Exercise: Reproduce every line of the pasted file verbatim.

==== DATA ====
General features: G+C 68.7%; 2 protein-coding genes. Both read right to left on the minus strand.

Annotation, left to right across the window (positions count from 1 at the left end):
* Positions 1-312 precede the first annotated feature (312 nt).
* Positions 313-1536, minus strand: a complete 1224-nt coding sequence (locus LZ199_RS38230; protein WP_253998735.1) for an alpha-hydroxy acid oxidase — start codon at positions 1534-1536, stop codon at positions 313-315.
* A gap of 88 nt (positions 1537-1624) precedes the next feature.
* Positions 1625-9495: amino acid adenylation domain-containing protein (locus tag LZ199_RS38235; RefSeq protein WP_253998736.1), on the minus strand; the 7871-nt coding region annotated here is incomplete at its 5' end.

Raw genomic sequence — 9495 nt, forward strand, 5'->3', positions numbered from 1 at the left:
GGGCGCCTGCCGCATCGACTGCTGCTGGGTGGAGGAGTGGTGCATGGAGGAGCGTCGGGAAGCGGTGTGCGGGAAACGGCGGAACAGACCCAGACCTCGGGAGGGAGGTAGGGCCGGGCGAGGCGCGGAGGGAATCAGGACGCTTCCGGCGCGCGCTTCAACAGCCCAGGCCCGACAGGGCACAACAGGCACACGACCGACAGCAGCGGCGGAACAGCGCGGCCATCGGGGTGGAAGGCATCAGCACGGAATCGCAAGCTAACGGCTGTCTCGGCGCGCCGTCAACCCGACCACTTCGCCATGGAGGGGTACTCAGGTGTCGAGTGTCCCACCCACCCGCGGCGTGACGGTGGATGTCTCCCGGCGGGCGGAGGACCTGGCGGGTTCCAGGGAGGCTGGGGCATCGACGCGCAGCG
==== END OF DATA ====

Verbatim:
General features: G+C 68.7%; 2 protein-coding genes. Both read right to left on the minus strand.

Annotation, left to right across the window (positions count from 1 at the left end):
* Positions 1-312 precede the first annotated feature (312 nt).
* Positions 313-1536, minus strand: a complete 1224-nt coding sequence (locus LZ199_RS38230; protein WP_253998735.1) for an alpha-hydroxy acid oxidase — start codon at positions 1534-1536, stop codon at positions 313-315.
* A gap of 88 nt (positions 1537-1624) precedes the next feature.
* Positions 1625-9495: amino acid adenylation domain-containing protein (locus tag LZ199_RS38235; RefSeq protein WP_253998736.1), on the minus strand; the 7871-nt coding region annotated here is incomplete at its 5' end.

Raw genomic sequence — 9495 nt, forward strand, 5'->3', positions numbered from 1 at the left:
GGGCGCCTGCCGCATCGACTGCTGCTGGGTGGAGGAGTGGTGCATGGAGGAGCGTCGGGAAGCGGTGTGCGGGAAACGGCGGAACAGACCCAGACCTCGGGAGGGAGGTAGGGCCGGGCGAGGCGCGGAGGGAATCAGGACGCTTCCGGCGCGCGCTTCAACAGCCCAGGCCCGACAGGGCACAACAGGCACACGACCGACAGCAGCGGCGGAACAGCGCGGCCATCGGGGTGGAAGGCATCAGCACGGAATCGCAAGCTAACGGCTGTCTCGGCGCGCCGTCAACCCGACCACTTCGCCATGGAGGGGTACTCAGGTGTCGAGTGTCCCACCCACCCGCGGCGTGACGGTGGATGTCTCCCGGCGGGCGGAGGACCTGGCGGGTTCCAGGGAGGCTGGGGCATCGACGCGCAGCG